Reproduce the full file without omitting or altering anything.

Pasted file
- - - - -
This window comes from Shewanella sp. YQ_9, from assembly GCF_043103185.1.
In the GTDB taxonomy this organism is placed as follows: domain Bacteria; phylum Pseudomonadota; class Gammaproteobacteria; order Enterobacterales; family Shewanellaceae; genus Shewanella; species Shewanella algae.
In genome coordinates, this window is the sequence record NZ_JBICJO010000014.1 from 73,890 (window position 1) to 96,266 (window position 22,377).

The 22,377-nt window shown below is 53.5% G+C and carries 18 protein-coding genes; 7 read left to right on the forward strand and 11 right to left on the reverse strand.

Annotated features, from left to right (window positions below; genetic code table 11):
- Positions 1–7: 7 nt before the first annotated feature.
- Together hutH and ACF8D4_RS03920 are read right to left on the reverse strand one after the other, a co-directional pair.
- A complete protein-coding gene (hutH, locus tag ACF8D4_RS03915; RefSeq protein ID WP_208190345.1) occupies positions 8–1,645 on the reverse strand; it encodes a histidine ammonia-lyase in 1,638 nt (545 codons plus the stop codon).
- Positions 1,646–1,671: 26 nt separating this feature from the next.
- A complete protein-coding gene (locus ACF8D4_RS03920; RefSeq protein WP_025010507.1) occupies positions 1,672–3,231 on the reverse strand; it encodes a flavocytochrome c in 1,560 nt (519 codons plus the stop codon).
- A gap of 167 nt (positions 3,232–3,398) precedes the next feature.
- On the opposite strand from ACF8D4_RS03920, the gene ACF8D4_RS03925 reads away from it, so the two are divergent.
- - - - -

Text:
This window comes from Shewanella sp. YQ_9, from assembly GCF_043103185.1.
In the GTDB taxonomy this organism is placed as follows: domain Bacteria; phylum Pseudomonadota; class Gammaproteobacteria; order Enterobacterales; family Shewanellaceae; genus Shewanella; species Shewanella algae.
In genome coordinates, this window is the sequence record NZ_JBICJO010000014.1 from 73,890 (window position 1) to 96,266 (window position 22,377).

The 22,377-nt window shown below is 53.5% G+C and carries 18 protein-coding genes; 7 read left to right on the forward strand and 11 right to left on the reverse strand.

Annotated features, from left to right (window positions below; genetic code table 11):
- Positions 1–7: 7 nt before the first annotated feature.
- Together hutH and ACF8D4_RS03920 are read right to left on the reverse strand one after the other, a co-directional pair.
- A complete protein-coding gene (hutH, locus tag ACF8D4_RS03915; RefSeq protein ID WP_208190345.1) occupies positions 8–1,645 on the reverse strand; it encodes a histidine ammonia-lyase in 1,638 nt (545 codons plus the stop codon).
- Positions 1,646–1,671: 26 nt separating this feature from the next.
- A complete protein-coding gene (locus ACF8D4_RS03920; RefSeq protein WP_025010507.1) occupies positions 1,672–3,231 on the reverse strand; it encodes a flavocytochrome c in 1,560 nt (519 codons plus the stop codon).
- A gap of 167 nt (positions 3,232–3,398) precedes the next feature.
- On the opposite strand from ACF8D4_RS03920, the gene ACF8D4_RS03925 reads away from it, so the two are divergent.